By Kelly A. Reynolds, MSPH, Ph.D.

Recently, a colleague posed the question of why travelers to other countries become sick from drinking the water whereas local residents do not. Given that immunity to most common waterborne pathogens is typically ineffective or at least short-term, the cause of this innate ‘immunity’ was a mystery. After perusing the scientific literature and chatting with other experts in the field, my conclusion is that the answer lies somewhere between fact and myth.

Traveler’s diarrhea
According to the US Centers for Disease Control and Prevention, an estimated 20 to 50 percent of international travels (approximately 10 million people per year) will develop traveler’s diarrhea. Diarrhea is defined as three or more unformed stools in a 24-hour period. Symptoms may include abdominal cramps, nausea, vomiting, fever and bloating but are normally self-limiting within a few days. For some, illness can be more serious, lasting for weeks and potentially resulting in hospitalization or even death. International travel, particularly to developing countries where food and water sanitation are sub-optimal, is the primary risk factor of traveler’s diarrhea. High-risk destinations include Latin America, Africa, Asia and the Middle East. Similarly, hikers and backpackers in developed nations are at risk due to the transmission of pathogens from wild animal contamination of perceived pristine, untreated drinking water sources (hence the term ’beaver fever‘). As with most waterborne outbreak risks, sensitive populations (i.e., the young, elderly, immunocompromised) are more likely to become infected and experience illness when exposed to a waterborne pathogens.

Although traveler’s diarrhea is most commonly associated with an enterotoxigenic strain of Escherichia coli (E. coli), many other organisms also cause the disease, including viruses (i.e., rotavirus, norovirus, hepatitis A virus); protozoa (i.e., Cryptosporidium, Giardia, Entamoeba histolytica) and other bacteria (i.e., Shigella, Campylobacter, Vibrio parahemolyticus). Treatment options vary, depending on the infectious agent, which may be difficult to definitively characterize. Some pathogens produce toxins and thus, it is advantageous for them to be purged from the gut. Some infections are best left untreated, but the risk of complications due to dehydration must be managed.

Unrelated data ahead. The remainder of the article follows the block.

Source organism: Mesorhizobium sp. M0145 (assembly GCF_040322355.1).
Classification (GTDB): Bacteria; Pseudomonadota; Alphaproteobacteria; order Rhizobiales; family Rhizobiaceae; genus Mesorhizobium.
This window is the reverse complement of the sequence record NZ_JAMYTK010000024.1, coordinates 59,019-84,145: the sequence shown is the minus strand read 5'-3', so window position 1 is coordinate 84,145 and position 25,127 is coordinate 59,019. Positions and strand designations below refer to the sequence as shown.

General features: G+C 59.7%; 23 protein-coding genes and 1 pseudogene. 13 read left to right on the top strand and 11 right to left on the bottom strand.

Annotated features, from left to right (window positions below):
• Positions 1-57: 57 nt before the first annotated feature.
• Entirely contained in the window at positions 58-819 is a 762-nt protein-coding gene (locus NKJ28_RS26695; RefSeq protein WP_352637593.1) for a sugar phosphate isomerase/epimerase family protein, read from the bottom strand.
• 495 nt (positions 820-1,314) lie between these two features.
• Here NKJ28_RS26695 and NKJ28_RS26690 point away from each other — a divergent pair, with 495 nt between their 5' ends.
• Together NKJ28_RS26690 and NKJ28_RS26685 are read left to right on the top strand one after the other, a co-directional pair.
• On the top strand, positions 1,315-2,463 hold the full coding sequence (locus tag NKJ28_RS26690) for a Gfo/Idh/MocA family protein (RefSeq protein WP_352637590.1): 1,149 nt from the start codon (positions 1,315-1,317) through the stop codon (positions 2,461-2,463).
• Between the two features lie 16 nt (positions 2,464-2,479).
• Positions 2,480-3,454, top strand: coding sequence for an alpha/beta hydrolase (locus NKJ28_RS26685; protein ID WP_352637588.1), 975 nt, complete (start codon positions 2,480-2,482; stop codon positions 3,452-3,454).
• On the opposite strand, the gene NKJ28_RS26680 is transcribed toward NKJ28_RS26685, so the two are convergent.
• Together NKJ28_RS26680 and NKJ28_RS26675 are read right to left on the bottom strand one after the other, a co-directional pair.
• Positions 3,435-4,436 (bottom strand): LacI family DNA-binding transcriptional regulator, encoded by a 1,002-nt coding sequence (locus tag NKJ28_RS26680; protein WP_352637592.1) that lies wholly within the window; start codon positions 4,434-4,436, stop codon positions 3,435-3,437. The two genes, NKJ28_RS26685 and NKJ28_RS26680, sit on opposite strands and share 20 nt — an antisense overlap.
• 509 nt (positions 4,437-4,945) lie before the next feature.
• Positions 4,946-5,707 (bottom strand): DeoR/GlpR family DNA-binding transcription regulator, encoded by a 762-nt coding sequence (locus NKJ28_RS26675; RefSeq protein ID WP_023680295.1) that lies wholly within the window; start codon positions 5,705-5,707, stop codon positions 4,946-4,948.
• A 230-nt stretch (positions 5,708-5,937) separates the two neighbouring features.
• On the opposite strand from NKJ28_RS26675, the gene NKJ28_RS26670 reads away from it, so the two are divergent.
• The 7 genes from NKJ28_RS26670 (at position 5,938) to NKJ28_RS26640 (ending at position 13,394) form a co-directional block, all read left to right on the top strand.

Gut flora
Conditions of altered intestinal integrity also mimic symptoms of infectious diarrhea. An imbalance in the normal gut flora, food allergies and other immune reactions, bowel syndromes, cancer and the ingestion of toxins can also cause stomach upset and diarrhea. The gut consists of a complicated mixture of microbes that is thought to be patterned spatially and temporally. For example, genetically related individuals are thought to have similar patterns of gut flora. Over time, the flora changes relative to variations in food and water microbes.1 Gut flora refers to the microbiota in the intestines. Human guts are rich with diverse microbial populations, with estimates of between 300 and 1,000 different bacterial species and concentrations above 100 billion per gram of bowel content. Many species have not been identified, but more than half the mass of dry feces is comprised of bacteria.2 The gastrointestinal tract of a healthy newborn is sterile; however, during birth and exposure to the post-natal environment, their guts are rapidly colonized, reaching the billions of bacteria per gram of feces within a few days. Gut flora varies in babies, relative to the composition of their early diets.3

Much research around pathogens and gut flora is focused on the bacteria Clostridium difficile. C. difficile is the cause of up to 35 percent of antibiotic-associated diarrhea and the main infectious cause of diarrhea in hospitals and long-term care facilities. Virulent strains of the bacteria have been found in food supplies in developed countries. Disruption of gut flora is a major risk factor of the disease. Fecal transplants, from genetically related donors, provide a greater chance for successful treatment of chronic infections.4 A recent article published in PLoS One (2010) discusses how very little is known about flora in the human gastrointestinal tract.5 Interestingly, researchers have found that the stool of healthy persons is teeming with viruses. The most common was the pepper mild mottle virus. Billions of this plant pathogen were isolated from a single gram of feces in study participants. Prevalence ranged from 7 to 67 percent of volunteers in developed regions testing positive. This common gut microbe has been linked to immune reactions and clinical symptoms as well.

Innate immunity
Very little scientific research is available on the possibility of innate immunity to waterborne pathogens. Most of my colleagues in the field of environmental microbiology believe it is just a myth. While people have theorized that different bacteria or chemicals in foods and water in various geographical areas cause disease in visitors but not the indigenous population, there simply is not clear evidence to support the hypothesis. There is, however, evidence of mild- or short-term immunity and possibly some cultural influences contributing to the story.